Subsidies can’t make coal-fired plants reliable

Subsidies can’t make coal-fired plants reliable
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In much of the discussion this week around the possibility that the federal government will invoke the Defense Production Act of 1950 to keep failing coal-fired and nuclear electricity plants alive, not enough has been said about more sensible policy considerations.

The Trump administration for months has been floating various trial balloons aimed at propping up aging plants — and their suppliers. 


These are purely political machinations in response to market changes that continue to gain momentum toward a system that is much less reliant on nuclear energy and coal-fired plants than it has been historically and is being shaped increasingly by cheaper natural gas, wind and solar.


Administration officials want to protect the high-priced status quo. To that end, they have tried to roll back implementation of the Clean Power Plan even though it has been widely adopted already. They have implored the Federal Energy Regulatory Commission to subsidize coal plants, and the administration is now entertaining a bailout plea from FirstEnergy, a struggling Ohio utility company whose coal-and-nuclear business is badly outdated.

The fallacy at the heart of these proposals is that American power grids will collapse without federal protection of the coal and nuclear industries. This argument says national energy security is at risk because of the market-driven transition that is pushing the system toward other forms of fuel.

Nothing could be further from the truth.

If electricity-generation diversity and grid reliability and resiliency are the goals, which they should be, why not support policies that encourage more development of cheaper and cleaner solar and wind resources and money-saving energy-efficiency programs?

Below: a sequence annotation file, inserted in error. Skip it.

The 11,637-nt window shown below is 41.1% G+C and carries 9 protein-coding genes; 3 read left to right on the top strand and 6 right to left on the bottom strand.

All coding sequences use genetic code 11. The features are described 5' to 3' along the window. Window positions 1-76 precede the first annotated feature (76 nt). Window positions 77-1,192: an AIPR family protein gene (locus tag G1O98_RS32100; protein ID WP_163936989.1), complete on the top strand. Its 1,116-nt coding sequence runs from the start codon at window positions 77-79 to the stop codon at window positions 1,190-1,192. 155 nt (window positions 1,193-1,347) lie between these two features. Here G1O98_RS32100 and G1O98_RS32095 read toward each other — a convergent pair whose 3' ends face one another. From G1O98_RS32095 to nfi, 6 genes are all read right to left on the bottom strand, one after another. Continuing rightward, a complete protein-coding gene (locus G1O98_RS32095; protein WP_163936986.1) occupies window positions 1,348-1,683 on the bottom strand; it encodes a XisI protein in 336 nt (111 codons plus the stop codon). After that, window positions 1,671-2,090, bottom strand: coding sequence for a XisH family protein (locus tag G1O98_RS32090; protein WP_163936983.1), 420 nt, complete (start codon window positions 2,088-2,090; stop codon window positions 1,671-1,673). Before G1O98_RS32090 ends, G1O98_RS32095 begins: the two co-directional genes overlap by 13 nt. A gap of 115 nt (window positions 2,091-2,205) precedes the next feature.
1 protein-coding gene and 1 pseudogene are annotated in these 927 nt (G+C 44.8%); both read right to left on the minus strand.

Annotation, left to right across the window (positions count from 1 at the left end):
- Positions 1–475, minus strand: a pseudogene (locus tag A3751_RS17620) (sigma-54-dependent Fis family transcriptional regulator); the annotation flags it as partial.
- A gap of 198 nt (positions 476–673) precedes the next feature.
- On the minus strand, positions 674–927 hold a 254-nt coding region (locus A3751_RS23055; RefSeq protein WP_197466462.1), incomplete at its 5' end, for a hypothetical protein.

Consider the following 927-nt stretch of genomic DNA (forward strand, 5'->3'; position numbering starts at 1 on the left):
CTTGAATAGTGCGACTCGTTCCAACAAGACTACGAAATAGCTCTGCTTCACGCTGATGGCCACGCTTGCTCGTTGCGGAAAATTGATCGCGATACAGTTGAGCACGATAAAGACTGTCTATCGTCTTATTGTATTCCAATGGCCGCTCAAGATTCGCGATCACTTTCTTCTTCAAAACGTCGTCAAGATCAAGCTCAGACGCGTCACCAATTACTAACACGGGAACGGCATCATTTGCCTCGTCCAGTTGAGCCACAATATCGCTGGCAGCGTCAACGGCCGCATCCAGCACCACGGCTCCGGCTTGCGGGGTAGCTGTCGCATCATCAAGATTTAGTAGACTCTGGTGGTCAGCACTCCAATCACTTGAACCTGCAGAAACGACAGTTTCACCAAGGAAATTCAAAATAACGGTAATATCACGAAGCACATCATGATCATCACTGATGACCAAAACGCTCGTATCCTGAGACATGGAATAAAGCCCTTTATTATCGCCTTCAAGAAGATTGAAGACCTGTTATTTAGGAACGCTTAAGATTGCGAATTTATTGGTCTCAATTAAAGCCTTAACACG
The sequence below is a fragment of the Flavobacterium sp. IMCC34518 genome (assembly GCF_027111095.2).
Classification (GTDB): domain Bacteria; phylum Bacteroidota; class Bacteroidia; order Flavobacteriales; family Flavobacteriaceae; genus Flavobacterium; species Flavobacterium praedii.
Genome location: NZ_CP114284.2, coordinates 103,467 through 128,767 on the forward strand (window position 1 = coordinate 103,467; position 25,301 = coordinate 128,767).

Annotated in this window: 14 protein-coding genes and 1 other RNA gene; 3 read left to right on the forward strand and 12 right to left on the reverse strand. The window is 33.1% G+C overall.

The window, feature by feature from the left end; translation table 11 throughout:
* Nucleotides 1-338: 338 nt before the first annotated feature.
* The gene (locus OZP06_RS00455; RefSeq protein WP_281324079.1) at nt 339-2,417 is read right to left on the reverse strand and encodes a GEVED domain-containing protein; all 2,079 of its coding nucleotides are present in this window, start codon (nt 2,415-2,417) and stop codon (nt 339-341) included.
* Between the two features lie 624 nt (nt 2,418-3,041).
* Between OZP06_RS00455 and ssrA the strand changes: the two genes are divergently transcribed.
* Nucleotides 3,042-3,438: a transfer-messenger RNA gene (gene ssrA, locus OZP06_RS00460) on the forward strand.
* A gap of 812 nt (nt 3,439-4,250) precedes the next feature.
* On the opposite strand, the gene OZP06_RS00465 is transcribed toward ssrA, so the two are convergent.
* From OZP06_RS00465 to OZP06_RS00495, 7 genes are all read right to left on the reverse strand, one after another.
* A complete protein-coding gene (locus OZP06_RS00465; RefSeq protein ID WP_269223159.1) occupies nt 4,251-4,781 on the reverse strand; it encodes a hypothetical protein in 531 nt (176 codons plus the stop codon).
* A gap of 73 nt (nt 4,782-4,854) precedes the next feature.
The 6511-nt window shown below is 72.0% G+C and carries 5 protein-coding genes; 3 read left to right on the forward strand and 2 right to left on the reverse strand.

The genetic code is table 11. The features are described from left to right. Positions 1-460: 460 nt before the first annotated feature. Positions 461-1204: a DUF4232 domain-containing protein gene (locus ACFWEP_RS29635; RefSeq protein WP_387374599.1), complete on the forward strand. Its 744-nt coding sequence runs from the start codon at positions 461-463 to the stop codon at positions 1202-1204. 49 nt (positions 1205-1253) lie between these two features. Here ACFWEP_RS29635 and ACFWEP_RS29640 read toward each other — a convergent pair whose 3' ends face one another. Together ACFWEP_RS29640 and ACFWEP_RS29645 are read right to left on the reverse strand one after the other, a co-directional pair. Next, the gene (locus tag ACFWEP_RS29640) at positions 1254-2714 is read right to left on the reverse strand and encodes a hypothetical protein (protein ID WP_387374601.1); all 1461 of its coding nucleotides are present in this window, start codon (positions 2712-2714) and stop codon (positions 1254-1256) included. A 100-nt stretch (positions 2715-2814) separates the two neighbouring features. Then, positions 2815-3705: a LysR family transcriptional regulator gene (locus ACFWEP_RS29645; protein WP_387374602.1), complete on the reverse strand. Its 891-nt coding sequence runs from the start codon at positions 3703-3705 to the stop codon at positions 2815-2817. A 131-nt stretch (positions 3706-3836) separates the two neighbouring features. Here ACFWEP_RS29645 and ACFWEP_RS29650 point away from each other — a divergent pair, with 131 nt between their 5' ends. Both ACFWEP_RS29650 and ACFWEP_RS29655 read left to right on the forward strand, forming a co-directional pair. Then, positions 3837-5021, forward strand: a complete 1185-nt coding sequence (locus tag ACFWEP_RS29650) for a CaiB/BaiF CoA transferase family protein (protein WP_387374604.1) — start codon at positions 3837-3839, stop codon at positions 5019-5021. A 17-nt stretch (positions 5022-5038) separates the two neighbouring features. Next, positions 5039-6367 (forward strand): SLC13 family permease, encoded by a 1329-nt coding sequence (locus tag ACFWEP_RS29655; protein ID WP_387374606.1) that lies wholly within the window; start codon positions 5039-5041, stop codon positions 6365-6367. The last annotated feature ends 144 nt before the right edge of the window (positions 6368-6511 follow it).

The truth is coal-fired power plants are susceptible to being forced and, indeed, have been forced off-line during periods of extreme weather.

For example, on one day during the “polar vortex” of January 2014, some 13,700 megawatts (MW) of coal-fired generating capacity on the 13-state grid operated by PJM Interconnect failed due to cold weather. During a cold snap this past January, 7,200 MW of coal-fired capacity was forced offline due to the cold.

And during the flooding from Hurricane Harvey in Texas last year, two units at the W.A. Parish Generating Station near Houston switched to burning natural gas rather than coal — something the plant hadn’t done since 2009 — because its outside coal pile had become saturated with rainwater.

PJM data shows that coal-fired plants, on average, are about twice as likely as other types of generators to fail, either partially or totally, when they are needed to serve load on the grid.

On-site supply

Another assertion by the coal industry is that on-site coal supplies must be beefed up if electricity delivery is to be ensured. Yet the vast majority of electricity outages are caused not by plant breakdowns but by transmission and distribution-system failures that result from extreme weather.

And only an infinitesimal portion of outages are because of fuel-supply problems.

Policies to encourage more investment in modernizing the grid, and to discourage further strategizing over how to keep dying business models alive, are in the country’s best interest. There lies the way to true national energy security.

David Schlissel is director of resource planning analysis at the Institute for Energy Economics and Financial Analysis.